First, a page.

• Teens – you’re only allowed to continue with your hobby if you’re talented in it. Think gymnastics, ballet, sport. Otherwise, with the need to be cool, you abandon hobbies.
  • 20s – you only need hobbies for your CV for job applications.
  • 30s – you look for some meaning. Search for something. Maybe join a book group. Or a masculine pursuit to find a partner, such as boxing or car mechanic classes.
  • 40s – gardening, but only if you’re professional successful or married. Otherwise you have to wait until you’re 50. Phew, this is now my hobby. My sons say it is a chore, not a hobby. So maybe I still don’t have a hobby.

Miranda says the only acceptable hobby throughout the ages is cookery. For this too, she gives stages, which are scarily accurate.

  • Child – adorable baked items
  • 20s – spag bol
  • 30s & 40s – lovely stuff with butternut pumpkin and chorizo from magazines
  • 50s & 60s – beef Wellington (possibly other comfort food)
  • 70s & 80s – back to adorable baked items

All well and good but last year I largely gave up cooking. I just can’t be arsed. It’s, I don’t know, like I’ve done enough dinners, baked enough cakes. Someone else can do it. Thank heavens, Mr S stepped up to grocery shopping and cooking.

Do you think people should have hobbies? Do you have a hobby? Or three?

One of my hobbies. (Saying something clever/funny but devastating.) When I realised it wasn’t everyone’s normal state. So it must be my hobby.

Last year, I took up “finding” cuttings for plants. I call it helping plants propagate. My friend calls it stealing. But look what it has given me:

What I’ve just read: this week’s read was fantastic. An antidote to decluttering, to simplifying. Miss Savidge Moves Her House by Christine Adams. Google it and watch the videos that were made in the 80s and earlier. What an unusual and independent and tough woman.

What I’ve been watching: it’s been one of those weeks at work when mindless shite on TV is needed to switch off the brain and when you can’t remember what you actually watched anyway.

Steps to my goals:

  • Sleep: bad – sooooo tired.
  • Water: bad – signs not drinking enough = headaches.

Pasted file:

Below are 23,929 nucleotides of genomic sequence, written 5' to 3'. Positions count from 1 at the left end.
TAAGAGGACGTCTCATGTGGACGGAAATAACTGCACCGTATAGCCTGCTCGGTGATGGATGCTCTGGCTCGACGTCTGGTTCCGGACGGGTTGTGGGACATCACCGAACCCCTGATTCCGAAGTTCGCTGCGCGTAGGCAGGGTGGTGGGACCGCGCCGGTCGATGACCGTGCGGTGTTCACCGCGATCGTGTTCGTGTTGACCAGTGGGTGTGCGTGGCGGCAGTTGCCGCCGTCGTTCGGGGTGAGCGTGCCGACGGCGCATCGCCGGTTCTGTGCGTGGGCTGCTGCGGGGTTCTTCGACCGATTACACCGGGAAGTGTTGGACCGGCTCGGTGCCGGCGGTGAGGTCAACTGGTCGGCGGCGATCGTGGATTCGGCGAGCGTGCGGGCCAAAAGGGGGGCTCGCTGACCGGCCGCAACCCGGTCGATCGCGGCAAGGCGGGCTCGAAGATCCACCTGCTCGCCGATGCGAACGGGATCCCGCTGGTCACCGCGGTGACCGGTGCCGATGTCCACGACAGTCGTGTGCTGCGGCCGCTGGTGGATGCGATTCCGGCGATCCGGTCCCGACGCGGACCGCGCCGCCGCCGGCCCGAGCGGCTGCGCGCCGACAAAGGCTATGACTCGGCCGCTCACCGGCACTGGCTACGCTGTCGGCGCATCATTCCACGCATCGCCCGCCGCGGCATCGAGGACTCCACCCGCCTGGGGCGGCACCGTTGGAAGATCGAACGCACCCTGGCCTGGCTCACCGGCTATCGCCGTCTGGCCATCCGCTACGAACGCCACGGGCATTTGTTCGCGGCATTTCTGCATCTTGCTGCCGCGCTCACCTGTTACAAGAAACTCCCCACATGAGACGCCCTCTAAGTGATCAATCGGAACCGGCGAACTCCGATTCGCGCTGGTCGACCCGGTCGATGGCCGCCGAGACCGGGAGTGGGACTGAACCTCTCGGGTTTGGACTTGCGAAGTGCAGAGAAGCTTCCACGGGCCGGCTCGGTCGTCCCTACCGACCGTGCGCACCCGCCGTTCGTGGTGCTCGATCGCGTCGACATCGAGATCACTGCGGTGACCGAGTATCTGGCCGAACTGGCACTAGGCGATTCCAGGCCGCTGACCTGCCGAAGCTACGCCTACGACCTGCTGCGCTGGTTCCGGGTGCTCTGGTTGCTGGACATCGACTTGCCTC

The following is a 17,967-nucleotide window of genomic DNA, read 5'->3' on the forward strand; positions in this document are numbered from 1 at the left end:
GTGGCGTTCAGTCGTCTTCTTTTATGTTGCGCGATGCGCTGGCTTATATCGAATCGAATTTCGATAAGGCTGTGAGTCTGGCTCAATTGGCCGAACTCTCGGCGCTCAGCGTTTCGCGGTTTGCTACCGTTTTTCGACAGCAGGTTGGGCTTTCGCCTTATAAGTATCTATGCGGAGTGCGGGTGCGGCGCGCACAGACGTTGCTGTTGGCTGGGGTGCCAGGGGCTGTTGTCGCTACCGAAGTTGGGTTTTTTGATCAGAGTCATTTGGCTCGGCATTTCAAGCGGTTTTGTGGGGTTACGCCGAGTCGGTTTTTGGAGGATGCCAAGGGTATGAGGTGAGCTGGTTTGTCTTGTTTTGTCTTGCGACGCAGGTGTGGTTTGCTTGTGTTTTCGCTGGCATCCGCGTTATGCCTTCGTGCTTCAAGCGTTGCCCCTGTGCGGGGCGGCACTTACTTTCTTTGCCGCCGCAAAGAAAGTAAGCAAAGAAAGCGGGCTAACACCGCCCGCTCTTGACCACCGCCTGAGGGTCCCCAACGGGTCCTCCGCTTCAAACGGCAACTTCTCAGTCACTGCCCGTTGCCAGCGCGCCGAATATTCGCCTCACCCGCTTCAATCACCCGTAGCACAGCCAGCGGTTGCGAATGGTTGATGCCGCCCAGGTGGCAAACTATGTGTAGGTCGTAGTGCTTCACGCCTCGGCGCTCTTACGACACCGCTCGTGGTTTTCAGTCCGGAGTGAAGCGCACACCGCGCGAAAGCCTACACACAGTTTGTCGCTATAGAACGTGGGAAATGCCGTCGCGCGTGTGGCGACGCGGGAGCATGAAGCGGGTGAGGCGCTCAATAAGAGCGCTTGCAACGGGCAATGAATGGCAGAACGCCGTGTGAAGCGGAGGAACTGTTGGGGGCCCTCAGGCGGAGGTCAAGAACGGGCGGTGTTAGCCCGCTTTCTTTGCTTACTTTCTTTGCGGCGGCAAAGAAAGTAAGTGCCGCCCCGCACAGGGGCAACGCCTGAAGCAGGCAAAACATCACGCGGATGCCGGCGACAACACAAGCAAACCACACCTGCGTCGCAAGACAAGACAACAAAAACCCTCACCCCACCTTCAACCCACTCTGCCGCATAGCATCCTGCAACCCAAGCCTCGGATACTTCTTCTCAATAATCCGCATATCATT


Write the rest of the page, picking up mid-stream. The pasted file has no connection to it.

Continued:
• Exercise: blargh. Getting off the couch after a 10 hour day is hard.
  • Decluttering: holy t shirt cut up for rags.
  • Main thing I’m too embarrassed to tell you about: nix
  • FIRE: lots of talking and dreaming, little action. Though I did cook dinner on Thursday instead of spending $100 at a restaurant.

Weekly catchup: not my adult gap year

I was not meant to be working right now. This was meant to be my year off. Mr S’s too. Thirteen months of owning our own time.

We postponed it due to COVID. Can’t travel over seas. With state borders repeatedly closing, there were times we couldn’t even have travelled interstate, with no guarantee that state borders won’t close again.

Now, while I’m not sad we are not having this year off, I made it quite clear to Mr S, who wanted to postpone for two years, that I am definitely having 2022 off. I didn’t only want to go to the UK. I wanted to potter and garden and learn German and exercise and read and bake and explore and … and … and. So much more.

But mostly I wanted to not go to work.

Our forced savings for the year off have stopped being deducted from our income, which meant our pay as gone up to 100%. Having got used to living on 80% of our income, I didn’t want to waste the 20%, so I’ve upped our mortgage repayments.

With 20% of our income being taken out post tax and saved for us for four years, we have a nice lump sum waiting for us. We momentarily thought about cashing it in and paying off our mortgage.

But no! I WANT that year off.

I say to myself repeatedly, “Only three and a half terms left.” It’s a pretty liberating feeling. (Yes, I will be back after the year off but more than a year off – 13 whole months!!!)

I can see why FIRE is attractive.

It’s not that I haven’t got satisfaction snd identity and fun and fulfilment from work. But I’m ready to get more of that from other things.

What I’ve just read: Laura Tingle’s essay on NZ in the Quarterly Essay: The High Road: what Australia can learn from New Zealand. Sharp and incisive and comprehensive. Australians need to know more about NZ and this is a good start.

Also read Snakes and Ladders by Angela Williams, a memoir about a woman who was sent to prison for breach of weekend detention, a decade after her original drug-fuelled crime and after having turned her life around, getting uni degrees. I got to this book via a FB group which started in protest about the current sexual mistreatment of women working in Australian parliament but the FB group wiped the word women from the title as it was deemed exclusionary. At which point I left the group. The women are being raped, sexually assaulted, harassed because they are women. The protest is being co-opted by a group with a different agenda.

What I’ve been watching: I finished season 1 and started on season 2 of Our Yorkshire Farm. Mr S got into it too. What a fabulous family! But while I’d love to live there, farming is not for me.

Continuing with Season 1 of Vera – episode 2, which I have seen before, probably more than once but it was still so scary – the sounds, background music, faces popping up at windows. I had to mute bits. I can’t cope with really scary bits. I know it’s imaginary. I know they catch the killer but still. Why so scary? Why oh why do people always turn their back on the crazy murderer? And why are English coppers always on their own when there’s someone with a hammer about?

I also watched some rubbish – James Corden interview Prince Harry. (I will be watching Oprah’s interview next week.) Flicked between Gogglebox and Wife Swap. My two rubbish addictions!

Steps to my goals:

  • Sleep: crap week
  • Water: not enough.
  • Exercise: ditto.